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Naruto Uzumaki (うずまき ナルト) is a fictional character in the anime and manga franchise Naruto, created by Masashi Kishimoto. The main protagonist and title character of the series, he is a young teenage ninja from the fictional village of Konohagakure. The villagers ostracize Naruto because of the Nine-Tailed Demon Fox—a malevolent creature that attacked Konohagakure—sealed in his body. To be recognized, he aspires to become the village's leader, the Hokage. His cheerful and boisterous personality lets him befriend other Konohagakure ninja, as well as ninja from other villages. Naruto appears in the series' films and in other media related to the franchise, including video games and original video animations.

Anime and manga publications have praised Naruto's character. Although some saw him as a stereotypical manga and anime protagonist comparable to those in other shōnen manga, they have praised his personality and development as he avoids stereotypes. Naruto has remained popular with the Naruto fan-base, placing high in popularity polls. Merchandise based on Naruto has been released, including figurines and keychains.

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The fifth season of the One Piece anime series was directed by Kōnosuke Uda and produced by Toei Animation. Like the rest of the series, it follows the adventures of Monkey D. Luffy and his Straw Hat Pirates, but instead of adaptating part of Eiichiro Oda's One Piece manga, it features three completely original, self-contained story arcs. The first five episodes, each following their own plots, form the "Dreams!" (ドリームス!) arc. The next three episodes make up the "Shutsugeki! Zenii Kaizoku Dan" (出撃! ゼニィ海賊団, lit. "Sortie! Zenny Pirates") storyline and focus on the Straw Hats meeting an old moneylender. The last five episodes form the "Niji no Kanata e" (虹の彼方へ, lit. "To the Other Side of the Rainbow") arc and deal with the protagonists getting trapped inside a mysterious, rainbow-colored mist.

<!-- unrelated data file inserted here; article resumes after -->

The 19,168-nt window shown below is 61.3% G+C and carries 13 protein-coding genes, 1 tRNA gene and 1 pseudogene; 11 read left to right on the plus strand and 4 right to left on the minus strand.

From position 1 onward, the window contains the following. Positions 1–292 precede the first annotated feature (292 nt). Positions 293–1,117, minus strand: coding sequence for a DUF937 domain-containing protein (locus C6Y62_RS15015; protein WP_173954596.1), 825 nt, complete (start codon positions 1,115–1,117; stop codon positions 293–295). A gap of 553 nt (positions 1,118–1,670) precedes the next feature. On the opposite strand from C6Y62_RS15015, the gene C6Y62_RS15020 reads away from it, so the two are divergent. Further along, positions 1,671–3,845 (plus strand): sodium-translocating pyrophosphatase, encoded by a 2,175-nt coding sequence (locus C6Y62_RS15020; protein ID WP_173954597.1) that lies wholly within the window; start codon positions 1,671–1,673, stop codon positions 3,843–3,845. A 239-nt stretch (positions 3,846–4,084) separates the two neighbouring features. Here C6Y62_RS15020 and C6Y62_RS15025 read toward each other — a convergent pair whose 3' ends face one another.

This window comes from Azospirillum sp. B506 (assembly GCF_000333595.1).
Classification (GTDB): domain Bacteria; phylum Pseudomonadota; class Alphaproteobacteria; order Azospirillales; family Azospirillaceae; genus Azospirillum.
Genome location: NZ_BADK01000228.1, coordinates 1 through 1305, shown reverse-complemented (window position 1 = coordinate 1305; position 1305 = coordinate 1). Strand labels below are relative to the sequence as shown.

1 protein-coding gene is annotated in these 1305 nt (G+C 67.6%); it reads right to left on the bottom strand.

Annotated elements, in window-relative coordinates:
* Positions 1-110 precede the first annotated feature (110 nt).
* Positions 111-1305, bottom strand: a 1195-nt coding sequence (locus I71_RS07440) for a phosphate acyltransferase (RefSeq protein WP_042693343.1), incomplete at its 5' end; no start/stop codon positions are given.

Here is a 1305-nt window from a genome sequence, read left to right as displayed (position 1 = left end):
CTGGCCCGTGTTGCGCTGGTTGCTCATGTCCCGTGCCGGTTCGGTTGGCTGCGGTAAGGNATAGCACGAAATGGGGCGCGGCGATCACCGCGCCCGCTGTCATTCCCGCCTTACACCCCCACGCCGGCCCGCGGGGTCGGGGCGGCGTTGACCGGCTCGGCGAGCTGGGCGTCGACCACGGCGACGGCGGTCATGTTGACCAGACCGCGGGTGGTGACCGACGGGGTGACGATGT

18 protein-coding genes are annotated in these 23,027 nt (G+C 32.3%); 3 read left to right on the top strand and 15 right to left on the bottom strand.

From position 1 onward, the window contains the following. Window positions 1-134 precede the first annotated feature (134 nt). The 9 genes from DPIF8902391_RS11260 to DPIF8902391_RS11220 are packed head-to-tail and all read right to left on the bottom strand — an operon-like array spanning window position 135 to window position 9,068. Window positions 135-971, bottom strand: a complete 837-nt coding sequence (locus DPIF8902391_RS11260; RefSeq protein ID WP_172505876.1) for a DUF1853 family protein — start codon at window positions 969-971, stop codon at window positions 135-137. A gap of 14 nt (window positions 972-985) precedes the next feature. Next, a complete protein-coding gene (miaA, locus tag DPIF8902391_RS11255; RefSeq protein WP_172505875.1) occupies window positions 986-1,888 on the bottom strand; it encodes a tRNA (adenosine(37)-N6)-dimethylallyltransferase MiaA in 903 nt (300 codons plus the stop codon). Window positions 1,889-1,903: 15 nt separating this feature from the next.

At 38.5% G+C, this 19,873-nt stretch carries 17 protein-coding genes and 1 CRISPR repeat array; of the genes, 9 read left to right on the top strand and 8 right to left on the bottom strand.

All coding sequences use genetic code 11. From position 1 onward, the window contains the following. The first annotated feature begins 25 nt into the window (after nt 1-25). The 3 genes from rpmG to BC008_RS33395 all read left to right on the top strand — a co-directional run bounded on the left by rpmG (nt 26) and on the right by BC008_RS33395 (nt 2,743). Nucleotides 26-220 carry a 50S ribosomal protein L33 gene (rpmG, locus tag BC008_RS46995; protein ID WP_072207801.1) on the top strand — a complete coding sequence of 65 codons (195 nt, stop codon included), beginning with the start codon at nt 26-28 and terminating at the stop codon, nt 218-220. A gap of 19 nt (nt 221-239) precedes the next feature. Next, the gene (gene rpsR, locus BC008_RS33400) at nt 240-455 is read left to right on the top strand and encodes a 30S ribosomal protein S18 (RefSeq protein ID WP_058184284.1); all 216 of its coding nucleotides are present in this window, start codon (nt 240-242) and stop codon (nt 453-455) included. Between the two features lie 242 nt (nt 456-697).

The season initially ran from November 3, 2002 through February 2, 2003 on Fuji Television in Japan and was released on DVD in five compilations, each containing one disc with two or three episodes, by Toei Animation between March 3, 2004 and July 7, 2004. The season was then licensed and heavily edited for a dubbed broadcast and DVD release in English by 4Kids Entertainment. Their adaptation ran from August 4, 2007 though September 22, 2007 on Cartoon Network and omitted seven of the season's thirteen episodes. It was the last season to be dubbed by 4Kids Entertainment. DVDs of their adaptation were not released. Starting with the sixth season, Funimation Entertainment began dubbing new episodes for broadcast on Cartoon Network. Eventually they began redubbing the series from the start for uncut release on DVD and released the fifth season, relabeled as "One Piece: Season Two – Seventh Voyage", on May 11, 2010.

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An artwork depicting Shōnen-ai
Credit: Sen Cross, Hiji and Ryo at Animexx

An artwork depicting shōnen-ai. Unlike yaoi manga, shōnen-ai manga focus more on romance and do not include explicit sexual content, although they may include implicit sexual content.

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Television series and specials


Did you know

  • ... that Firo Prochainezo, a character of the Baccano! light novel and anime series, wears glasses in an attempt to look smarter?